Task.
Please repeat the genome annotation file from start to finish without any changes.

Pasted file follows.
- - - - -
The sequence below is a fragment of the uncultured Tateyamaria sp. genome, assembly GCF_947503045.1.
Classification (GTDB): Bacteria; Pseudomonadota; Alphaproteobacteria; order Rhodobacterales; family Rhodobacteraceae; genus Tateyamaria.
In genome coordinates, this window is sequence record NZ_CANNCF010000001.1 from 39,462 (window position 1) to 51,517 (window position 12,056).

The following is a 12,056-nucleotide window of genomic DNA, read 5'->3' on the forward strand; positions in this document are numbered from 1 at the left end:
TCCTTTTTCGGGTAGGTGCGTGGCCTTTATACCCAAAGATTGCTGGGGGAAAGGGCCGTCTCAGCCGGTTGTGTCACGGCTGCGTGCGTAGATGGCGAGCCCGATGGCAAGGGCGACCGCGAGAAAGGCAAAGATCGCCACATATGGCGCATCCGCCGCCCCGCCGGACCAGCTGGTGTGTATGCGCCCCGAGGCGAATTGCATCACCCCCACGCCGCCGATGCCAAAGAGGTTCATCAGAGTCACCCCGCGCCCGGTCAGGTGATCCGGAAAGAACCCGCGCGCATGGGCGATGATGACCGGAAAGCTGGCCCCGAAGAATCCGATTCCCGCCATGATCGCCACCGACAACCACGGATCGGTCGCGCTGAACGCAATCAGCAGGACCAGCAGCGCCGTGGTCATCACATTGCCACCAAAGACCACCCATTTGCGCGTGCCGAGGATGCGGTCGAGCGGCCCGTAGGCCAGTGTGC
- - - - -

The sequence below is a fragment of the uncultured Tateyamaria sp. genome, assembly GCF_947503045.1.
Classification (GTDB): Bacteria; Pseudomonadota; Alphaproteobacteria; order Rhodobacterales; family Rhodobacteraceae; genus Tateyamaria.
In genome coordinates, this window is sequence record NZ_CANNCF010000001.1 from 39,462 (window position 1) to 51,517 (window position 12,056).

The following is a 12,056-nucleotide window of genomic DNA, read 5'->3' on the forward strand; positions in this document are numbered from 1 at the left end:
TCCTTTTTCGGGTAGGTGCGTGGCCTTTATACCCAAAGATTGCTGGGGGAAAGGGCCGTCTCAGCCGGTTGTGTCACGGCTGCGTGCGTAGATGGCGAGCCCGATGGCAAGGGCGACCGCGAGAAAGGCAAAGATCGCCACATATGGCGCATCCGCCGCCCCGCCGGACCAGCTGGTGTGTATGCGCCCCGAGGCGAATTGCATCACCCCCACGCCGCCGATGCCAAAGAGGTTCATCAGAGTCACCCCGCGCCCGGTCAGGTGATCCGGAAAGAACCCGCGCGCATGGGCGATGATGACCGGAAAGCTGGCCCCGAAGAATCCGATTCCCGCCATGATCGCCACCGACAACCACGGATCGGTCGCGCTGAACGCAATCAGCAGGACCAGCAGCGCCGTGGTCATCACATTGCCACCAAAGACCACCCATTTGCGCGTGCCGAGGATGCGGTCGAGCGGCCCGTAGGCCAGTGTGC